The making and use of the presently preferred embodiments are discussed below in detail. However, it should be appreciated that the present invention provides many applicable inventive concepts which can be embodied in a wide variety of specific contexts. The specific embodiments discussed are merely illustrative of specific ways to make and use the invention, and do not delimit the scope of the invention.
The following is a description of the apparatus and method of the present invention. A specific application of the present invention, namely testing of radiation hardness in an SOI SRAM (static random access memory), will be described first. The system and method will then be generalized for other circuits and applications.
Radiation induced back gate leakage is a key parameter for total dose hardness of SOI circuits, particularly when zero back gate bias is used. A large variability in the level of radiation at which this back gate leakage becomes significant has been observed, even among circuits from the same wafer. This variability introduces a formidable problem for providing hardness assurance. In one embodiment, a nondestructive approach to screen SOI circuits to predict total dose hardness is presented herein. The understanding from this characterization has led to a modification of the process which now gives more consistent total dose hardness far superior to previous results.
Back gate leakage is generally caused by relatively large radiation induced shifts in the back gate threshold voltage of the n-channel transistors (VTNB). An obvious approach to hardening SOI transistors is to have the pre-radiation VTNB sufficiently large so that the back gate will remain off even after the large radiation induced threshold shift. However, because of the distribution of dopants, it is difficult to obtain a sufficiently high VTNB while maintaining the desired front gate threshold voltage VTN. If the pre-radiation VTNB is only marginally large enough to prevent inversion with radiation, relatively small process variations could result in softness. In fact, the characteristics of the total dose response of the discrete transistors, illustrated below, is such that a relatively small variation in pre-radiation VTNB could lead to a wide variation in total dose hardness.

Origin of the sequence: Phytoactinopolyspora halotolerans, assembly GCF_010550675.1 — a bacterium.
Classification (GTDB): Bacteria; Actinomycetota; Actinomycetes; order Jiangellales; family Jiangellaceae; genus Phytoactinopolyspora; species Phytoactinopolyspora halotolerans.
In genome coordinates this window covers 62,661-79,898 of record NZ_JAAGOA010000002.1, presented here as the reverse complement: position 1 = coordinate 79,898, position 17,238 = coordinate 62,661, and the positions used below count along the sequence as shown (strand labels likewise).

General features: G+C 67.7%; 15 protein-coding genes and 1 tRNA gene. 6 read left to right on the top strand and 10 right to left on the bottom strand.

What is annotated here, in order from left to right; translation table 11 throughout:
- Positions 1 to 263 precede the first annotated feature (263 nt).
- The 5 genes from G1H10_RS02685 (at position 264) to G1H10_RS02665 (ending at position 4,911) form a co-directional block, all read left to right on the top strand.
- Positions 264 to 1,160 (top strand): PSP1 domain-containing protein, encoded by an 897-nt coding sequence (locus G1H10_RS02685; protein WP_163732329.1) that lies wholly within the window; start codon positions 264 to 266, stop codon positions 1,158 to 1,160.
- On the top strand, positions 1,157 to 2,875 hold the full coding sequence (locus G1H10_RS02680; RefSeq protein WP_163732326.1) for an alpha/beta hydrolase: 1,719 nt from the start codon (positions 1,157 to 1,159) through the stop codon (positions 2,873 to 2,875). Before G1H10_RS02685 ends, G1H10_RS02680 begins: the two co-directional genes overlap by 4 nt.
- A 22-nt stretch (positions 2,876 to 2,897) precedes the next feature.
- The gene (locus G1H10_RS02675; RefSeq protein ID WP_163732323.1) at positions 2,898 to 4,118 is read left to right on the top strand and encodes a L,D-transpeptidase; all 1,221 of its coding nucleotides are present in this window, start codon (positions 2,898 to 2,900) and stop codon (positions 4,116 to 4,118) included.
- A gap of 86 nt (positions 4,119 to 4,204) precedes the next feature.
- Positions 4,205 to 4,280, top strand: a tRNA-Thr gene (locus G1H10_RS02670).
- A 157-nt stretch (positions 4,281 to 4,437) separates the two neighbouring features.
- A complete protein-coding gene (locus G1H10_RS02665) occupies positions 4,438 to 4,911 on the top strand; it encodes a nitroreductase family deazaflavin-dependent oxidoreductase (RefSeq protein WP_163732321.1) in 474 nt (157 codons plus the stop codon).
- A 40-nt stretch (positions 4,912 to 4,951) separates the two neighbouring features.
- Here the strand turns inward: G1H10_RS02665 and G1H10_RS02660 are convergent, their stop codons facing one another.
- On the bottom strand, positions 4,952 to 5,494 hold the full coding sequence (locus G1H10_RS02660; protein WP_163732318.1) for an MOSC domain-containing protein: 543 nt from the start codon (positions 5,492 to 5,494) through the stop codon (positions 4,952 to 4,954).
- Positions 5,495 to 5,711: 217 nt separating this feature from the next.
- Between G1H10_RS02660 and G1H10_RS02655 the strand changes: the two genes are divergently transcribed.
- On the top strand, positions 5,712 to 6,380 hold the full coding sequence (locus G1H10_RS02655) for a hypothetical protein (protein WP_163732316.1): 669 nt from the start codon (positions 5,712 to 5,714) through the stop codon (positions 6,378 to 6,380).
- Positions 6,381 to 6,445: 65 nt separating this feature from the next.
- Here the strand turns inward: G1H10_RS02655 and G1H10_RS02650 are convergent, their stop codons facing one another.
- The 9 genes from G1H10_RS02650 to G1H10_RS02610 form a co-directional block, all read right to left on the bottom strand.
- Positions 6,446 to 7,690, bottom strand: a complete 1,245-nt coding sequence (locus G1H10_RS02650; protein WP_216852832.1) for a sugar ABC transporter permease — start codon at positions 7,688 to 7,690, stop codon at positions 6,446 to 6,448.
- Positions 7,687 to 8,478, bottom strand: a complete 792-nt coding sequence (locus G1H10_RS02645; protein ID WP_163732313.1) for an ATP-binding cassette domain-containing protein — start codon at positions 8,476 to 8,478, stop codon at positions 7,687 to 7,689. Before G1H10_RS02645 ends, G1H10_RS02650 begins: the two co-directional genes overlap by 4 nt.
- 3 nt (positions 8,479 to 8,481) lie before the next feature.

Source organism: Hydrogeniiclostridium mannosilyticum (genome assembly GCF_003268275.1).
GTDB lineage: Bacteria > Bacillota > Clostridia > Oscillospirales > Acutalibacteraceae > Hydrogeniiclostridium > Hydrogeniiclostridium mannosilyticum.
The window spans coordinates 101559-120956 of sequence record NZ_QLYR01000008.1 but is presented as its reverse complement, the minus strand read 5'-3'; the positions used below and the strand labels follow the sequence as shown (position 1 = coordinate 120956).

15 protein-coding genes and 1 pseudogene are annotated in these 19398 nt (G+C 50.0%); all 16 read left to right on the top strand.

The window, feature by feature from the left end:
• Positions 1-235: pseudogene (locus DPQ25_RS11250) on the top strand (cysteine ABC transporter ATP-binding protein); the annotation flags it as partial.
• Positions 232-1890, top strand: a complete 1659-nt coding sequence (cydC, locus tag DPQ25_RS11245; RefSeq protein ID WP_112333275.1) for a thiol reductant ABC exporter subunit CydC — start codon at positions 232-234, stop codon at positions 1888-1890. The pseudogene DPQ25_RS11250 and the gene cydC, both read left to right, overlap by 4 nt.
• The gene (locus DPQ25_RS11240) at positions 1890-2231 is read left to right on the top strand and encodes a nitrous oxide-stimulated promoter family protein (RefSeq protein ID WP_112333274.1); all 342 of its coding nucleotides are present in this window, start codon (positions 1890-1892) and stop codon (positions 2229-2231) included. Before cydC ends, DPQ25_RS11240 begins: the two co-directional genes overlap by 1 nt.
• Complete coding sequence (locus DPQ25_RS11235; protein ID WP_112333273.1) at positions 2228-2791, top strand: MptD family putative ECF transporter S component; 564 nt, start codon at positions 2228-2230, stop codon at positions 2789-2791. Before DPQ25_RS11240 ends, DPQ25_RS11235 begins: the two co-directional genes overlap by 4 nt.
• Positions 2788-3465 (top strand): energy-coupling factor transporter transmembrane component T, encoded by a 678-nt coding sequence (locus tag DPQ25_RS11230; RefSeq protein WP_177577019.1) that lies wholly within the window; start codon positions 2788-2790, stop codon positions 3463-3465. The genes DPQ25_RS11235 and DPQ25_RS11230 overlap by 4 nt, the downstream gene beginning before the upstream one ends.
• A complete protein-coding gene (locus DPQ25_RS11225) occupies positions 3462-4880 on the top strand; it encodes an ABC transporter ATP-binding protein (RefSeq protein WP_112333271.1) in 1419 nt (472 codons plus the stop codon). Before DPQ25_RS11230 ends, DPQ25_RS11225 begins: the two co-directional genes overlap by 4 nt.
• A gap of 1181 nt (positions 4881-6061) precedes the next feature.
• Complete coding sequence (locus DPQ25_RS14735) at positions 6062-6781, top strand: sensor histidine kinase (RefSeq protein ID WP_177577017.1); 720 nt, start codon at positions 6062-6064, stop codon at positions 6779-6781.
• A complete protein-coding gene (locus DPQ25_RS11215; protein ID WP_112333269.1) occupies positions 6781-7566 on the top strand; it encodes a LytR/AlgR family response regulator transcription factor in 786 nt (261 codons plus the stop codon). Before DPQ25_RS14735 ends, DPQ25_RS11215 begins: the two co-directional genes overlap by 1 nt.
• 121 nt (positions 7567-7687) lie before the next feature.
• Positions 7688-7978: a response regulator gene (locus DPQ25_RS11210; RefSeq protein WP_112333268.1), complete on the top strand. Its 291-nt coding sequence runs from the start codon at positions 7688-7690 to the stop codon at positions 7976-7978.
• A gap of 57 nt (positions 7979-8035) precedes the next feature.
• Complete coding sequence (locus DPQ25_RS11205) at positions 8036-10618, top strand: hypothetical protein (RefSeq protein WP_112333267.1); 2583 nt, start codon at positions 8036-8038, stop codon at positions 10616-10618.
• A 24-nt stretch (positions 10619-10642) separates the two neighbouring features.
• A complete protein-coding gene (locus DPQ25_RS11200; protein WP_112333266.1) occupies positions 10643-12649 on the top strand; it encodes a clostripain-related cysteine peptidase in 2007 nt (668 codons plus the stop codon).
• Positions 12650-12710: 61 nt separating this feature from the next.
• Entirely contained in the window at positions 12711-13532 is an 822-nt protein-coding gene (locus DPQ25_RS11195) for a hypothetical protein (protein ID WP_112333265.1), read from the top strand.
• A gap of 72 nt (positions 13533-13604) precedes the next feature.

From the above it was hypothesized that while discrete transistor characteristics showed total dose hardness, local variations among the thousands of transistors in a 64 K SRAM led to the variability observed in the SRAM hardness. Further, a measurement of the SRAM supply current (ICCq) as a function of the substrate voltage (VBB) would give an effective VTNB summed over all the transistors in the SRAM, and that this effective VTNB SRAM would be a predictor of the total dose hardness of that SRAM. This hypothesis has been substantiated.
The back gate characteristics as a function of total dose of a typical n-channel transistor are illustrated in FIG. 1. The "hump" in the characteristic is likely due to a parasitic edge transistor with a lower back gate threshold voltage (edge VTNB) than the main transistor back gate threshold (VTNB). This edge VTNB shifts dramatically at relatively low radiation levels, followed by a saturation through 1 Mrad(Si). The transistor is radiation hardened or rad hard (total VTNB greater than zero) through 1 Mrad(Si), but is actually only marginally rad hard (i.e. VTNB is approaching zero) at 50 krad(Si). As a result, relatively small variations in the pre-radiation threshold could cause the total dose hardness level to range from greater than 1 Mrad(Si) to less than 50 krad(Si). Thus, while all the discrete transistors of this type that have been characterized thus far have been rad hard, it is reasonable to expect that local variations among the thousands of transistors in an SRAM may include some softness. Further, measurement of total dose hardness of one circuit on a wafer with a result of hardness greater than one Mrad(Si) may not be sufficient to assure that other circuits on that same wafer will meet standby current specifications even through 100 krad(Si).
The proposed solution to this dilemma in total dose hardness assurance in SOI circuits is to measure the effective back gate threshold of each circuit, and to correlate this effective circuit VTNB with total dose hardness. That is, measure the supply current ICCq as a function of back gate voltage for positive back gate voltages for all the circuits from a given wafer, for example. Then radiate a few circuits selected to cover a range of circuit VTNB. Assuming that the results on these selected circuits demonstrate a correlation of total dose hardness with circuit VTNB, the circuit VTNB can be used to project the total dose hardness of the associated unradiated circuits. As data is accumulated, the number of circuits radiated to confirm correlation per wafer or per lot could be reduced.
Referring now to FIG. 2, the method of the present invention will be described in more detail. FIG. 2a illustrates a schematic of a field effect transistor 10 including a drain 12, a source 14, a gate 16 and a back gate 18.
A cross-sectional view of an SOI version of the field effect transistor 10 is illustrated in FIG. 2b. An insulating layer 20 isolates substrate 18 from a top semiconductor layer 21. In a preferred embodiment, the insulating layer 20 comprises silicon dioxide (SiO2) and the substrate 18 comprises monocrystalline silicon. Transistor 10 is formed in semiconductor layer 21 and comprises drain region 12 which is separated from source region 14 by a channel region 22. Gate 16 overlies the channel region 22 and is electrically insulated therefrom by gate dielectric 24.
This invention applies to transistors built on all forms of silicon-on-insulator including, for example, beam recrystallization, epitaxial lateral overgrowth, lateral solid phase epitaxy, and single silicon separation (e.g., SIMOX and FIPOS). Semiconductor materials such as silicon, gallium arsenide, germanium, barium strontium telluride, and mercury cadmium telluride may be used.